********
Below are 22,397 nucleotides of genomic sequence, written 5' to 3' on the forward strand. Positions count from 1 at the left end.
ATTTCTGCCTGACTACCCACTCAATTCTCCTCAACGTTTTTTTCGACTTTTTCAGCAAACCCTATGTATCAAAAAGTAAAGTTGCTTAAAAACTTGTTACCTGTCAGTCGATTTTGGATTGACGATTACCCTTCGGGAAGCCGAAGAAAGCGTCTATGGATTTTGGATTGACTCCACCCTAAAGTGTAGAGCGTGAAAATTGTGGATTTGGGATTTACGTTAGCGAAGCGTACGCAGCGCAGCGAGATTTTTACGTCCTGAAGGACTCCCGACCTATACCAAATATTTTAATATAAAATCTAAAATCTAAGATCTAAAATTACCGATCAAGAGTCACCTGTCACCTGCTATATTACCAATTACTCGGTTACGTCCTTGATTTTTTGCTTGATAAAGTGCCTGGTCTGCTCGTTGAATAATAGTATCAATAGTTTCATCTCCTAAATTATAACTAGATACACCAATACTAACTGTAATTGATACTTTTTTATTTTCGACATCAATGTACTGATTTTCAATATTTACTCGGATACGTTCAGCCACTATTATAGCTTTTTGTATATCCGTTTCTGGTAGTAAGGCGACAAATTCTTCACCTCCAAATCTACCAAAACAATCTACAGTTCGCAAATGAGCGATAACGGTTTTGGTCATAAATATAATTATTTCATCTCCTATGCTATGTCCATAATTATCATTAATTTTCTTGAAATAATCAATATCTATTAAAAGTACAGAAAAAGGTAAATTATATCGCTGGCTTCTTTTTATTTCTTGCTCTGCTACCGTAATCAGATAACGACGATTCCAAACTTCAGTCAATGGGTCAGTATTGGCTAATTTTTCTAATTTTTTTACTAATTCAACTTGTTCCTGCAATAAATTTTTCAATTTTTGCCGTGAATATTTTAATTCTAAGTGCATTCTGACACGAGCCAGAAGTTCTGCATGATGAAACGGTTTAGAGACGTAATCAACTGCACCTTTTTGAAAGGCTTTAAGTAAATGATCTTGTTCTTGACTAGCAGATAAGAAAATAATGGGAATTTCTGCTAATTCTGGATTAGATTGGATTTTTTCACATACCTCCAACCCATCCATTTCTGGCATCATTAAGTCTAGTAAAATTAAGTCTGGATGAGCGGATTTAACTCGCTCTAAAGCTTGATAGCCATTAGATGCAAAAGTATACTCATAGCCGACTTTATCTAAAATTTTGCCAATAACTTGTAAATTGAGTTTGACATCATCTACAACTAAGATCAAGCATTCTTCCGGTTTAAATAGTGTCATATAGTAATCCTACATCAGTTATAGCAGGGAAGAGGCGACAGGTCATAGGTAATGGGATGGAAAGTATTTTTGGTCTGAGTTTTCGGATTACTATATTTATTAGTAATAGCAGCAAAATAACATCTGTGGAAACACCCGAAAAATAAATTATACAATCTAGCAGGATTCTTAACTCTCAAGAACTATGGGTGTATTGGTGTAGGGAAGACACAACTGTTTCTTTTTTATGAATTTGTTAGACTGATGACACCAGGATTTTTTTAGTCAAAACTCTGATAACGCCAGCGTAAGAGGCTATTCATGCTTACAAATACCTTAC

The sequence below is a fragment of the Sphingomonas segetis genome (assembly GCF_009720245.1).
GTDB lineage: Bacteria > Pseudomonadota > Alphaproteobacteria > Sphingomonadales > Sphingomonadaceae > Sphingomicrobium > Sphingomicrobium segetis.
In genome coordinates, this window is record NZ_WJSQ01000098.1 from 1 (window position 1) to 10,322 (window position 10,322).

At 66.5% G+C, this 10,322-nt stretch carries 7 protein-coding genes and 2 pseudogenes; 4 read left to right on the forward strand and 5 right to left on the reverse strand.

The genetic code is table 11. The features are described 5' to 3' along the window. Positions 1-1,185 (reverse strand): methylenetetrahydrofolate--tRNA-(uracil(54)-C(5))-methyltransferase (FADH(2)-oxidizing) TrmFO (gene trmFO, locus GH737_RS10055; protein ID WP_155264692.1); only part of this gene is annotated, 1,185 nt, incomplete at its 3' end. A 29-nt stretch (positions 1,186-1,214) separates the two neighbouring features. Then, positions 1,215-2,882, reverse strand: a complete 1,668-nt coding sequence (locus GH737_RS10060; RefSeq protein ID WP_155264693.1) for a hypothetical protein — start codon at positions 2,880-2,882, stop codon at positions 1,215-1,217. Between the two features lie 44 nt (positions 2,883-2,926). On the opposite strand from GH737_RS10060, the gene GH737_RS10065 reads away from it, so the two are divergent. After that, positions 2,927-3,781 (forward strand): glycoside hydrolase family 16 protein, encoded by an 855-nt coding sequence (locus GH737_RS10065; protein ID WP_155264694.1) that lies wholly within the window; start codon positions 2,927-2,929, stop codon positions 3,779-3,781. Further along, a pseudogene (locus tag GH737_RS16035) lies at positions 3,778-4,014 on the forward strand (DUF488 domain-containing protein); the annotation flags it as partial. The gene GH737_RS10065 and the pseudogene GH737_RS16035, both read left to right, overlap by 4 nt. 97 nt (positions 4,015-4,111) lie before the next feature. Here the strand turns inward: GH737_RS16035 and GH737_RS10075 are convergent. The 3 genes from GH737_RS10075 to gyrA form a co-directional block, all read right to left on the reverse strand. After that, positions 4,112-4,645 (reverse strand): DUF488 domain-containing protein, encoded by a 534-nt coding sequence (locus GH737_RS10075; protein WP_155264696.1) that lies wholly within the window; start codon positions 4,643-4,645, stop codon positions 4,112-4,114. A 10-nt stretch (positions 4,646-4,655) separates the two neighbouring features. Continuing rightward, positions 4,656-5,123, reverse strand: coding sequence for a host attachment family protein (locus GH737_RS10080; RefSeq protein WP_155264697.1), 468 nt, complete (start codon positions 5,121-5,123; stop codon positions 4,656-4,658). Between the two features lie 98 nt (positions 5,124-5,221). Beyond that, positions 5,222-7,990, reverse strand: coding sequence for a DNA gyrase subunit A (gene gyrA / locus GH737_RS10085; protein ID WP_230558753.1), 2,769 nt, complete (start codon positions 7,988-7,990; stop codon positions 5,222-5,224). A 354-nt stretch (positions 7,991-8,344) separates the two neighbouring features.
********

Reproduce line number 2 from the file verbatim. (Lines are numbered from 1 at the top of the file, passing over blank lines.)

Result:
ATTTCTGCCTGACTACCCACTCAATTCTCCTCAACGTTTTTTTCGACTTTTTCAGCAAACCCTATGTATCAAAAAGTAAAGTTGCTTAAAAACTTGTTACCTGTCAGTCGATTTTGGATTGACGATTACCCTTCGGGAAGCCGAAGAAAGCGTCTATGGATTTTGGATTGACTCCACCCTAAAGTGTAGAGCGTGAAAATTGTGGATTTGGGATTTACGTTAGCGAAGCGTACGCAGCGCAGCGAGATTTTTACGTCCTGAAGGACTCCCGACCTATACCAAATATTTTAATATAAAATCTAAAATCTAAGATCTAAAATTACCGATCAAGAGTCACCTGTCACCTGCTATATTACCAATTACTCGGTTACGTCCTTGATTTTTTGCTTGATAAAGTGCCTGGTCTGCTCGTTGAATAATAGTATCAATAGTTTCATCTCCTAAATTATAACTAGATACACCAATACTAACTGTAATTGATACTTTTTTATTTTCGACATCAATGTACTGATTTTCAATATTTACTCGGATACGTTCAGCCACTATTATAGCTTTTTGTATATCCGTTTCTGGTAGTAAGGCGACAAATTCTTCACCTCCAAATCTACCAAAACAATCTACAGTTCGCAAATGAGCGATAACGGTTTTGGTCATAAATATAATTATTTCATCTCCTATGCTATGTCCATAATTATCATTAATTTTCTTGAAATAATCAATATCTATTAAAAGTACAGAAAAAGGTAAATTATATCGCTGGCTTCTTTTTATTTCTTGCTCTGCTACCGTAATCAGATAACGACGATTCCAAACTTCAGTCAATGGGTCAGTATTGGCTAATTTTTCTAATTTTTTTACTAATTCAACTTGTTCCTGCAATAAATTTTTCAATTTTTGCCGTGAATATTTTAATTCTAAGTGCATTCTGACACGAGCCAGAAGTTCTGCATGATGAAACGGTTTAGAGACGTAATCAACTGCACCTTTTTGAAAGGCTTTAAGTAAATGATCTTGTTCTTGACTAGCAGATAAGAAAATAATGGGAATTTCTGCTAATTCTGGATTAGATTGGATTTTTTCACATACCTCCAACCCATCCATTTCTGGCATCATTAAGTCTAGTAAAATTAAGTCTGGATGAGCGGATTTAACTCGCTCTAAAGCTTGATAGCCATTAGATGCAAAAGTATACTCATAGCCGACTTTATCTAAAATTTTGCCAATAACTTGTAAATTGAGTTTGACATCATCTACAACTAAGATCAAGCATTCTTCCGGTTTAAATAGTGTCATATAGTAATCCTACATCAGTTATAGCAGGGAAGAGGCGACAGGTCATAGGTAATGGGATGGAAAGTATTTTTGGTCTGAGTTTTCGGATTACTATATTTATTAGTAATAGCAGCAAAATAACATCTGTGGAAACACCCGAAAAATAAATTATACAATCTAGCAGGATTCTTAACTCTCAAGAACTATGGGTGTATTGGTGTAGGGAAGACACAACTGTTTCTTTTTTATGAATTTGTTAGACTGATGACACCAGGATTTTTTTAGTCAAAACTCTGATAACGCCAGCGTAAGAGGCTATTCATGCTTACAAATACCTTAC